Looking Back

This month in mid-atlantic thoroughbred history! For Looking Back archives click here.

In celebration of the Maryland Hunt Cup’s 100th running, the steeplechase community reflected on the world’s greatest race over timber fences and its legendary winners. Wrote Peter Winants: “. . . tradition, leadership, consistency and courage are still integral characteristics of the great race.”

D.M. “Mikey” Smithwick, the winner of six Hunt Cups in 12 rides from 1946 to 1960 and considered more closely linked to the Hunt Cup than anyone else, said if they were allowed one race a year, everyone would pick the Hunt Cup. “You get it in your blood,” Smithwick said. “The race is still lots of fun to me. There’s nothing like horses running and jumping big fences.”

  • Racing historian Edward L. Bowen reflected on Pimlico’s oldest stakes race, the Dixie Handicap, originally known as the Dinner Party Stakes and first run in 1870. During a dinner party in Saratoga hosted by Milton H. Sanford in 1868, Maryland Governor Oden Bowie proclaimed his state could host a race of significance and would see to it that a track be built. It led to the Maryland Jockey Club negotiating to lease a tract of land outside of Baltimore, known as “Pemblicoe,” to serve as the host site of the race, with Bowie offering a purse of $15,000.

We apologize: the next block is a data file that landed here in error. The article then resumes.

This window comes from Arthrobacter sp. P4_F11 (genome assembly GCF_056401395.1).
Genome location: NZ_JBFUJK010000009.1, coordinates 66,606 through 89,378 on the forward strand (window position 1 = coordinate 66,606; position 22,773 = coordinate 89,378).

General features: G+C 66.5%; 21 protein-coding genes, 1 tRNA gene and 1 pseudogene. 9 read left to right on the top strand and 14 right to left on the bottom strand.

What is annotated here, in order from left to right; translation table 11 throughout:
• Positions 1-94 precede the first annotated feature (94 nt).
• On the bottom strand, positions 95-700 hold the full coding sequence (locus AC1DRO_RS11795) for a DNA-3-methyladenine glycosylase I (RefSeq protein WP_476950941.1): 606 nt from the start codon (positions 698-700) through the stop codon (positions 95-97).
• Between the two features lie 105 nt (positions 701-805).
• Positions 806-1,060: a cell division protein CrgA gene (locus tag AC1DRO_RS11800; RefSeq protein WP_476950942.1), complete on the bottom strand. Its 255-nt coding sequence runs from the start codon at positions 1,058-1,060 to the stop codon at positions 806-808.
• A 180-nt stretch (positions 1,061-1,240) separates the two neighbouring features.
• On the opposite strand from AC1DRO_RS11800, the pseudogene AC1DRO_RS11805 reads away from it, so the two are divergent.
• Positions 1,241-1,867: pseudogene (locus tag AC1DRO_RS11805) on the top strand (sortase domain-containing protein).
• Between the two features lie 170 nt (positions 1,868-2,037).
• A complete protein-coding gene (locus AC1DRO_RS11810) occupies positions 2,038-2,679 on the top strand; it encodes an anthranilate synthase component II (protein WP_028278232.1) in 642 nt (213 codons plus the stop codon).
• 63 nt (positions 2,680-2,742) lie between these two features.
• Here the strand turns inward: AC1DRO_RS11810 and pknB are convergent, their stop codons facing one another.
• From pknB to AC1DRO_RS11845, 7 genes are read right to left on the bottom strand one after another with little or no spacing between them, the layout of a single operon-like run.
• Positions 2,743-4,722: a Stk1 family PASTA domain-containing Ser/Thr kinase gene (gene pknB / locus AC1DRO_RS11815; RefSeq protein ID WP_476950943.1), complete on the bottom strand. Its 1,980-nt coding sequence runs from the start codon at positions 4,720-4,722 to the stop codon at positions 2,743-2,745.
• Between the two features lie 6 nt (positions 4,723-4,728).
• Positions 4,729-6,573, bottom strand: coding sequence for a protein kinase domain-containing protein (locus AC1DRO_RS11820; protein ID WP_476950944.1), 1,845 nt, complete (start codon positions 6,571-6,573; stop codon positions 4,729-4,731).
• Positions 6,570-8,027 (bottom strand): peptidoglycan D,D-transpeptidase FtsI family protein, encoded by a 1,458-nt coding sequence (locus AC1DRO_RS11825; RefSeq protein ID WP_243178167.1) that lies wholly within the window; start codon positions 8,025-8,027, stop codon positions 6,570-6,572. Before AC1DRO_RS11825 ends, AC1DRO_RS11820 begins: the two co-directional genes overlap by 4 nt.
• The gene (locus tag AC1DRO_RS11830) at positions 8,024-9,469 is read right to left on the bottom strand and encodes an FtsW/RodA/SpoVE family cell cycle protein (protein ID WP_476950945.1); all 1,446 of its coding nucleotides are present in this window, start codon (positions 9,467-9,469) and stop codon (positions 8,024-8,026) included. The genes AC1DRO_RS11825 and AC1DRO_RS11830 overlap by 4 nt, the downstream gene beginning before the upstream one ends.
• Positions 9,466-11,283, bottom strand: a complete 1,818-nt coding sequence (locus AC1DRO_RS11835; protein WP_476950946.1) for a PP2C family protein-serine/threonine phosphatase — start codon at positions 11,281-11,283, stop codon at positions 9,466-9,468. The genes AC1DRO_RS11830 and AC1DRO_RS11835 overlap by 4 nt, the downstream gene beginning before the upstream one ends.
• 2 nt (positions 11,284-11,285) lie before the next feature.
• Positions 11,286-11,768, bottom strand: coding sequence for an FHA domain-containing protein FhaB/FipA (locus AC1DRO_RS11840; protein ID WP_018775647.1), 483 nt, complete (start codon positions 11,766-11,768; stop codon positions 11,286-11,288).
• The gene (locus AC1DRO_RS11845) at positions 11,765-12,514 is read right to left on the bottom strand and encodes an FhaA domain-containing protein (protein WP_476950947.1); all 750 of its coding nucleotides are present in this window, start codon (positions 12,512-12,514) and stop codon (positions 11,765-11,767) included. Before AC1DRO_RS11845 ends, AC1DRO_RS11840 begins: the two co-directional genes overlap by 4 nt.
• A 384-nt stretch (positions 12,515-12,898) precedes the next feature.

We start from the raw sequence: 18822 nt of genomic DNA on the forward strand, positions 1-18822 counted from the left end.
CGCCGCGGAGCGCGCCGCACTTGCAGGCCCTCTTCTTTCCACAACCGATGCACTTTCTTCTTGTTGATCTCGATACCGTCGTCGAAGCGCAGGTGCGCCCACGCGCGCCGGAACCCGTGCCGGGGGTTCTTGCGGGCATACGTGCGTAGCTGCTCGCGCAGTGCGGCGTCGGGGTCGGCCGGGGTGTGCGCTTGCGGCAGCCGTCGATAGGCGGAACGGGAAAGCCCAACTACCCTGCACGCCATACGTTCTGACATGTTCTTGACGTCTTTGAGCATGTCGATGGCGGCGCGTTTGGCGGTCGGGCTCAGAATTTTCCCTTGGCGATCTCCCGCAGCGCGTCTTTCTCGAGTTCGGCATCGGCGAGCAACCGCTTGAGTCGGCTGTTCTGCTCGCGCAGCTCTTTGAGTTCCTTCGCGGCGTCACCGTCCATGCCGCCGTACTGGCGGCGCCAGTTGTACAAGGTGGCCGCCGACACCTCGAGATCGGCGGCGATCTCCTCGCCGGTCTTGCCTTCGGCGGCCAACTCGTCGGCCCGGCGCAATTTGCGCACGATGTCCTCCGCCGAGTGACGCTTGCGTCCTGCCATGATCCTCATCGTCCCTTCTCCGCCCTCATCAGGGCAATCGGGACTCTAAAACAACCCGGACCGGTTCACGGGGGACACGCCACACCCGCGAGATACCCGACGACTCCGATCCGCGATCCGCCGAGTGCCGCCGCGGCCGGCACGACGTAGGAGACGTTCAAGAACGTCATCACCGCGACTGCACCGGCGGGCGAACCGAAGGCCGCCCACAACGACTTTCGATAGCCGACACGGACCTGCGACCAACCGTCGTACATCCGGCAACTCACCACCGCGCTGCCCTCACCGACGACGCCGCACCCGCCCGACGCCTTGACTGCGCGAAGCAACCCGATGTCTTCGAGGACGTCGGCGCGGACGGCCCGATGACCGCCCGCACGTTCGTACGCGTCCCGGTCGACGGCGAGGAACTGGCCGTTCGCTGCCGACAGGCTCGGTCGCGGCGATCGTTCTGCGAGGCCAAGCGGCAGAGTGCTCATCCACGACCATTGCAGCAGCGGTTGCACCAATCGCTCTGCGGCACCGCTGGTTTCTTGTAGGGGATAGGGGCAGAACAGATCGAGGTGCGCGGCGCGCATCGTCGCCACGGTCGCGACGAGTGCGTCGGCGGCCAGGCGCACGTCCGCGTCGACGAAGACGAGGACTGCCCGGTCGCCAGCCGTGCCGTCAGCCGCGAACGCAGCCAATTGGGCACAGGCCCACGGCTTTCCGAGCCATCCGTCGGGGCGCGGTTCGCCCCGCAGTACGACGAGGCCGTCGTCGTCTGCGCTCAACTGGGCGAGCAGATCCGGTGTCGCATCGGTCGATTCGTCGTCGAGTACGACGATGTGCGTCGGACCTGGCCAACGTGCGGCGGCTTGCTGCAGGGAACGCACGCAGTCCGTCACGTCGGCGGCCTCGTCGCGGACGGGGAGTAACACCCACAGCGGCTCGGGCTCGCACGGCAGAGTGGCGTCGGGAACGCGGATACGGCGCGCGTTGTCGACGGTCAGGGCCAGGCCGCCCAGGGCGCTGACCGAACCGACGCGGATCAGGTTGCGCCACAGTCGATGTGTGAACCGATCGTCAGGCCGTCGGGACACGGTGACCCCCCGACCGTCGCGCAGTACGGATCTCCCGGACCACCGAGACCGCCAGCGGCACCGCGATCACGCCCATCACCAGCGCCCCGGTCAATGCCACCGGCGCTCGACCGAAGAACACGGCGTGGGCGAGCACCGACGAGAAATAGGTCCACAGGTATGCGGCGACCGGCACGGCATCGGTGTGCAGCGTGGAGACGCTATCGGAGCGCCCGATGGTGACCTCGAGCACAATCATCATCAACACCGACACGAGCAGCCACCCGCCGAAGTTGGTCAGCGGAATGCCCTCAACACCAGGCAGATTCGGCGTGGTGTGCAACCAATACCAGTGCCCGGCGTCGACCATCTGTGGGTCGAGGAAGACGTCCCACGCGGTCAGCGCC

“The Dinner Party Stakes was the feature of [Pimlico’s] opening day, and Sanford and Gov. Bowie both had horses in the 2-mile event. The winner was Sanford’s Lexington colt Preakness, who was making his first start.”

    When a Pimlico spring meet was added in 1873, the opening feature was named after the first Dinner Party winner, and a classic was born.

    The Dinner Party Stakes was called the Reunion Stakes in its second running, and renamed the Dixie Handicap in its third. Over the years it moved to the turf, distances changed and it was opened to older horses for the first time in 1924.

    Last year, the name of the Grade 2 stakes was changed back to the Dinner Party. It will be run for the 120th time this year.

  • Virginia’s first off-track betting site opened in February in the town of Chesapeake and was considered an instant success as the facility handled $3.7 million in its first five weeks of operation.

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